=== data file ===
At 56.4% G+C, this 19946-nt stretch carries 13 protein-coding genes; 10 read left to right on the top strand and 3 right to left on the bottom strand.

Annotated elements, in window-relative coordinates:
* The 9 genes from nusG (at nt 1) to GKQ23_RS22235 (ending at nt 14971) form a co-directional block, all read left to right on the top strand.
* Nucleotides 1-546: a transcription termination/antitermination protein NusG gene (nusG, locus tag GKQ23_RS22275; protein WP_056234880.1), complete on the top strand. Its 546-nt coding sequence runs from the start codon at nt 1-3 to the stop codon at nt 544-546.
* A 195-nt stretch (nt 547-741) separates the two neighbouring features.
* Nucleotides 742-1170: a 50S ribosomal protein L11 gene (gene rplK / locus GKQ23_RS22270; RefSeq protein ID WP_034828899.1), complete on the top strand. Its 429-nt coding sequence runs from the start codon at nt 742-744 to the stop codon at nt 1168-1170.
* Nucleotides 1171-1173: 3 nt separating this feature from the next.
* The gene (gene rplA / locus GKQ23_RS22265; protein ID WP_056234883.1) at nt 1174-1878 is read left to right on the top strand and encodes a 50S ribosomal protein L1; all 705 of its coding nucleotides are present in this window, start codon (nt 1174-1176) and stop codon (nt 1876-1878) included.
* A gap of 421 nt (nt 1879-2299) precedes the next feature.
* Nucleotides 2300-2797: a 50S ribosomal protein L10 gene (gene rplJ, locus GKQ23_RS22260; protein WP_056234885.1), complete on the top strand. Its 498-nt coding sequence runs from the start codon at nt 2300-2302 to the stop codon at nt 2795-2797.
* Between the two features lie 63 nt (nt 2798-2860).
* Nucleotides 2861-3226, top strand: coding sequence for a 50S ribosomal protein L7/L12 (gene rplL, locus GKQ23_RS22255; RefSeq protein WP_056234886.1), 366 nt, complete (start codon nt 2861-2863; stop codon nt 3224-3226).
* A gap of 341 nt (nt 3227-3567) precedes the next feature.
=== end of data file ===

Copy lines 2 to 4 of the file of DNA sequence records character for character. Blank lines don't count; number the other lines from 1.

Annotated elements, in window-relative coordinates:
* The 9 genes from nusG (at nt 1) to GKQ23_RS22235 (ending at nt 14971) form a co-directional block, all read left to right on the top strand.
* Nucleotides 1-546: a transcription termination/antitermination protein NusG gene (nusG, locus tag GKQ23_RS22275; protein WP_056234880.1), complete on the top strand. Its 546-nt coding sequence runs from the start codon at nt 1-3 to the stop codon at nt 544-546.